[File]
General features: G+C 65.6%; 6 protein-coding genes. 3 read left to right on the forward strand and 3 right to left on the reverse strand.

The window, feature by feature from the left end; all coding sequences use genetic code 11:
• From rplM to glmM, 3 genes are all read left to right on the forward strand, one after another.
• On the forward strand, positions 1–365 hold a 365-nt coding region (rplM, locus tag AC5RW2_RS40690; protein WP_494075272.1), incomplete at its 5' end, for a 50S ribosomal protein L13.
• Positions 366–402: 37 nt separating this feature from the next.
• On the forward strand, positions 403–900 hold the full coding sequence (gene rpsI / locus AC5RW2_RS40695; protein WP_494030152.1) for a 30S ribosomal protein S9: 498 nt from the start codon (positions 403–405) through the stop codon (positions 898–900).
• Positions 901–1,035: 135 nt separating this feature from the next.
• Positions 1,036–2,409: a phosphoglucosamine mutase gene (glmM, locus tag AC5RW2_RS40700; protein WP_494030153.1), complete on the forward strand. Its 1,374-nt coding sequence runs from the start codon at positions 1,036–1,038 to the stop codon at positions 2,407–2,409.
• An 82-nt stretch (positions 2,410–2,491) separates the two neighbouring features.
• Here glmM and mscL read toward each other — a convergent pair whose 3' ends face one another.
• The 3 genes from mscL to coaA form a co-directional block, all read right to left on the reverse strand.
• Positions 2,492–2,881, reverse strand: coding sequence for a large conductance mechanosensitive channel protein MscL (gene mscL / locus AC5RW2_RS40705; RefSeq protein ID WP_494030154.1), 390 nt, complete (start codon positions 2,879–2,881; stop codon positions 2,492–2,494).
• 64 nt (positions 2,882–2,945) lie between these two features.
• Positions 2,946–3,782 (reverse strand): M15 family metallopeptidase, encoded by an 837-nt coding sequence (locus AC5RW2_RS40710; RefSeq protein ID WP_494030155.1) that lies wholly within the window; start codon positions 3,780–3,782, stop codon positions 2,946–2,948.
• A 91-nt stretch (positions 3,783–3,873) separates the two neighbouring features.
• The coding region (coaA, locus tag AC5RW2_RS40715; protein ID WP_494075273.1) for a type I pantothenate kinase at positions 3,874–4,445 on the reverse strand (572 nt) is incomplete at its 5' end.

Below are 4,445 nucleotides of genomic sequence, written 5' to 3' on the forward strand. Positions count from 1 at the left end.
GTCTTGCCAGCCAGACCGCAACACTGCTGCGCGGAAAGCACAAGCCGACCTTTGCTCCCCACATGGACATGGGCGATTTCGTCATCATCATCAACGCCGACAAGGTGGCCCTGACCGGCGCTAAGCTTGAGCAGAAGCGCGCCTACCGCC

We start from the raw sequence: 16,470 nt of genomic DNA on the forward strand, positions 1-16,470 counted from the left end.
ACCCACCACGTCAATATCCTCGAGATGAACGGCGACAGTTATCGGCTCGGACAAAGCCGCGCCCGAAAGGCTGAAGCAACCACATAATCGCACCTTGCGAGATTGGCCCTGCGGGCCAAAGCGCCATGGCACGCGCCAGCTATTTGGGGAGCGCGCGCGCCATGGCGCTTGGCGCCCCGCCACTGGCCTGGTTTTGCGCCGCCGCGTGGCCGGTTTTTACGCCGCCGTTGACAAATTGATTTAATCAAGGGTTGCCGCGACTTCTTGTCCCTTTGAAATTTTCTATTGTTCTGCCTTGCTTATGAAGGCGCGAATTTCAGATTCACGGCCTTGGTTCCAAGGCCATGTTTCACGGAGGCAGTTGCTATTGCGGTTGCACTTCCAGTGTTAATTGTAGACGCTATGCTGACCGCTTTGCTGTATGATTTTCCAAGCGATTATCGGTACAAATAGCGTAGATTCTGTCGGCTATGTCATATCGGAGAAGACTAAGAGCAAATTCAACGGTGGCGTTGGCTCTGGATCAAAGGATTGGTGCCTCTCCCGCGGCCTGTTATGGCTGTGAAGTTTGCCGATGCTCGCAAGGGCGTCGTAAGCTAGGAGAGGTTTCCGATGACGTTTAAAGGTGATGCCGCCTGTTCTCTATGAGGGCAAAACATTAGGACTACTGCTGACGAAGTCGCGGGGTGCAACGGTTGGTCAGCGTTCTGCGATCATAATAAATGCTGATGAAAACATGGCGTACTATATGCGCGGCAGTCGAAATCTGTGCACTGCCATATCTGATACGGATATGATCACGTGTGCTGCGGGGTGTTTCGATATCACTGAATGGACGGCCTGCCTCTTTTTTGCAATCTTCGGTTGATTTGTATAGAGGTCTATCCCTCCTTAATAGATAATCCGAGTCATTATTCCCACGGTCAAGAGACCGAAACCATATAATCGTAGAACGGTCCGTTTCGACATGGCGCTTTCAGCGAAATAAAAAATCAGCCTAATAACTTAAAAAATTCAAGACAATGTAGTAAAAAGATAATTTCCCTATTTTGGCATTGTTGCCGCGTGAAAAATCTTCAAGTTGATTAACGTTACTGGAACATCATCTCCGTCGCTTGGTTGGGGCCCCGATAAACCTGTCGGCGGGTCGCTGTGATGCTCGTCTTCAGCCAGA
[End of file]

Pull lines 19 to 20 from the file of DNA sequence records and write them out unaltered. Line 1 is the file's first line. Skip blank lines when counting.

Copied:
We start from the raw sequence: 16,470 nt of genomic DNA on the forward strand, positions 1-16,470 counted from the left end.
ACCCACCACGTCAATATCCTCGAGATGAACGGCGACAGTTATCGGCTCGGACAAAGCCGCGCCCGAAAGGCTGAAGCAACCACATAATCGCACCTTGCGAGATTGGCCCTGCGGGCCAAAGCGCCATGGCACGCGCCAGCTATTTGGGGAGCGCGCGCGCCATGGCGCTTGGCGCCCCGCCACTGGCCTGGTTTTGCGCCGCCGCGTGGCCGGTTTTTACGCCGCCGTTGACAAATTGATTTAATCAAGGGTTGCCGCGACTTCTTGTCCCTTTGAAATTTTCTATTGTTCTGCCTTGCTTATGAAGGCGCGAATTTCAGATTCACGGCCTTGGTTCCAAGGCCATGTTTCACGGAGGCAGTTGCTATTGCGGTTGCACTTCCAGTGTTAATTGTAGACGCTATGCTGACCGCTTTGCTGTATGATTTTCCAAGCGATTATCGGTACAAATAGCGTAGATTCTGTCGGCTATGTCATATCGGAGAAGACTAAGAGCAAATTCAACGGTGGCGTTGGCTCTGGATCAAAGGATTGGTGCCTCTCCCGCGGCCTGTTATGGCTGTGAAGTTTGCCGATGCTCGCAAGGGCGTCGTAAGCTAGGAGAGGTTTCCGATGACGTTTAAAGGTGATGCCGCCTGTTCTCTATGAGGGCAAAACATTAGGACTACTGCTGACGAAGTCGCGGGGTGCAACGGTTGGTCAGCGTTCTGCGATCATAATAAATGCTGATGAAAACATGGCGTACTATATGCGCGGCAGTCGAAATCTGTGCACTGCCATATCTGATACGGATATGATCACGTGTGCTGCGGGGTGTTTCGATATCACTGAATGGACGGCCTGCCTCTTTTTTGCAATCTTCGGTTGATTTGTATAGAGGTCTATCCCTCCTTAATAGATAATCCGAGTCATTATTCCCACGGTCAAGAGACCGAAACCATATAATCGTAGAACGGTCCGTTTCGACATGGCGCTTTCAGCGAAATAAAAAATCAGCCTAATAACTTAAAAAATTCAAGACAATGTAGTAAAAAGATAATTTCCCTATTTTGGCATTGTTGCCGCGTGAAAAATCTTCAAGTTGATTAACGTTACTGGAACATCATCTCCGTCGCTTGGTTGGGGCCCCGATAAACCTGTCGGCGGGTCGCTGTGATGCTCGTCTTCAGCCAGA